By Cameron Cooper
Although you might not recognise the name, you’ll certainly recognise Saint Asonia’s personnel: the band is spearheaded by Staind co-founder Mike Mushok and former Three Days Grace frontman Adam Gontier, rounded off by Stuck Mojo’s Corey Lowery and ex-Finger Eleven drummer Rich Beddoe. Love them or hate them, you’ve likely heard a song or two from the guys over the years. So how did this post-grunge supergroup get together?
With Staind on hiatus, Mushok has spent the last few years getting his teeth stuck into other projects. The baritone-axe slinger made his love of metal clear in 2013 when he teamed up with Jason Newsted for Heavy Metal Music, leading to the formation of Saint Asonia.
“When I found out Adam left Three Days Grace I was on tour with Newsted,” Musok explains. “We had our last show in Colorado and I asked him ‘Do you want to hang out for a bit?’ We got along really well – writing was super easy.”
Those writing sessions manifested in Gontier’s demo for RCA, with the two songwriters quickly seeing the potential for something more. “He was very receptive to what I had. I came in with a bunch of ideas and we went through them, he picked what he liked and those were the ideas we pursued. Adam also came to the table with a bunch of songs that helped round out the record and make it what it is.”
Despite the speed at which the band and their self-titled debut came about, the album is anything but rushed, carrying with it the tropes one would expect from Mushok and Gontier, but thoughtfully produced enough to showcase the group’s own sound. The album was produced by Johnny K, who has worked with Mushok on the last few Staind albums.
“Johnny is a really hard working guy – he doesn’t bring a lot of people into the studio, he likes to do it himself. He knows his studio inside and out so he can get great sounds, he has great ideas and he keeps things moving. We don’t always use his ideas, but it gets you thinking, so that’s what I enjoy about it.”
The song-writing process itself was more or less completed by the time the band got to the studio, ranging from the heavy, galloping Let Me Live My Life to the chilled out, bongo-boasting Trying To Catch Up With The World.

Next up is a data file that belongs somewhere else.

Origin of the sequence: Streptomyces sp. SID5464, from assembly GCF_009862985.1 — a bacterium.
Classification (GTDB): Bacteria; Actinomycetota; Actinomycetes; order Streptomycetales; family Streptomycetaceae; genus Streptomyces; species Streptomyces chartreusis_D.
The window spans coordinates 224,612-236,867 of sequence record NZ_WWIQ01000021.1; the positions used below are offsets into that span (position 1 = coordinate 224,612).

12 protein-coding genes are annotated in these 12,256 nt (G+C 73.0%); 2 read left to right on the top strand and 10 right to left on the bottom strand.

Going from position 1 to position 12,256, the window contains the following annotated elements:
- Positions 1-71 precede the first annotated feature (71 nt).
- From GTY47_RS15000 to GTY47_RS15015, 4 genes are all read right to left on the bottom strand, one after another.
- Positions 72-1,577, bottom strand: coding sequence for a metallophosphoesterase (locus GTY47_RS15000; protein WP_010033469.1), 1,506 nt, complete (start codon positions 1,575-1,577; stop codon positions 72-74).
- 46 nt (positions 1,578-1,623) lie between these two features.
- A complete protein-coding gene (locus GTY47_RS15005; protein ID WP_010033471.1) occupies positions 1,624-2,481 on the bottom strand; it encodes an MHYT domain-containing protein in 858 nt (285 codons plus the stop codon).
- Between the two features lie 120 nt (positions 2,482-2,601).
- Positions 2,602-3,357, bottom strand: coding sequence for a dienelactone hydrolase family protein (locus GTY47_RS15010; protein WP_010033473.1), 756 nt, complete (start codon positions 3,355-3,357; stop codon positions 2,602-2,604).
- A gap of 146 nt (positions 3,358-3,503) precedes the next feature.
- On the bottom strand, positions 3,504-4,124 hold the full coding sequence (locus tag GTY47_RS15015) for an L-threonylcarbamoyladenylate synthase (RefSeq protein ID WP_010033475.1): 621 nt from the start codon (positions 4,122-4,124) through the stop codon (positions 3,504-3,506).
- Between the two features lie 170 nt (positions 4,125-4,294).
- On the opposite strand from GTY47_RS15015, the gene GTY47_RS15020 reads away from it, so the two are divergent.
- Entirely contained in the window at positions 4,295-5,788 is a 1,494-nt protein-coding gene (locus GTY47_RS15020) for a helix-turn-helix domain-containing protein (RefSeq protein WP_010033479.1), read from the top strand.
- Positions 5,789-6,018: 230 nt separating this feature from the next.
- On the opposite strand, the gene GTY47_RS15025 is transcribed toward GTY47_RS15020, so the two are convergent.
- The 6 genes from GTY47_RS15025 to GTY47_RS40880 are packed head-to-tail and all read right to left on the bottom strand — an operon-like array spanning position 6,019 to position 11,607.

“I like diversity on records, I’m not afraid to do that, some people say ‘Oh, you’re not heavy’ – I don’t care, if it’s a great song then it’s a great song,” Mushok states. “I mean, why would you not put that on a record? Okay, it doesn’t have heavy guitars, but whatever. We can put great songs on there regardless.”
“I feel very fortunate to have worked with both Aaron and Adam who are two amazing singers and have a great sense of melody. Something Fred Durst told [Staind] when he was working with us on ‘Dysfunction’ was ‘You’ve got a guy who can sing, why doesn’t he just sing?’. Coming from West Massachusetts and playing with hardcore bands and trying to be the heaviest we could be, that made us embrace it rather than avoid it.”
Mushok certainly learnt a lot of lessons during his time in Staind, but acknowledges the music industry is a different beast nowadays.
“Staind‘s career was based on songs getting played on the radio and being able to tour, building a fan base from people hearing your songs and buying your records,” he explains. “Now there aren’t a lot of radio stations that reach people, it’s mainly festivals. Which are great, but you want to be able to go and tour yourself. I think that is becoming a lot harder for new bands because it costs a lot of money to go on tour. Bands are responsible for everyone’s salary and travel, so in that sense it’s harder.”
“When we started and labels were selling records, they were like a bank. You could say ‘Hey, we need tour support’ and they’d say ‘Sure, here’s the cheque’. Labels aren’t really selling records any more, so they aren’t writing those cheques. It makes it more difficult. There is this vicious circle of chasing your tail and not getting ahead.”
Although the position of labels in the industry has changed, Mushok is still championing their importance to fledgling bands.
“I still think labels are viable. If you can sell 500 tickets in your hometown, it is going to show someone you have something. And if you can do it there, why can’t you do it elsewhere? I think somebody needs to recognise that, whether it is a record label or whatever. It takes someone to invest in what you are doing. For new bands, that is really it. You have to play out as much as you can, and have your own style. With social media there are definitely more ways to reach people, but everyone is doing it. I think it was Trent Reznor who said ‘Yeah, everybody has got studios in their bedrooms, but it doesn’t make the music any better.’ There are still only a few people who can make great music. Those people are out there, but it is just a matter of finding them.”
Saint Asonia’s debut is out now via Sony Music Australia.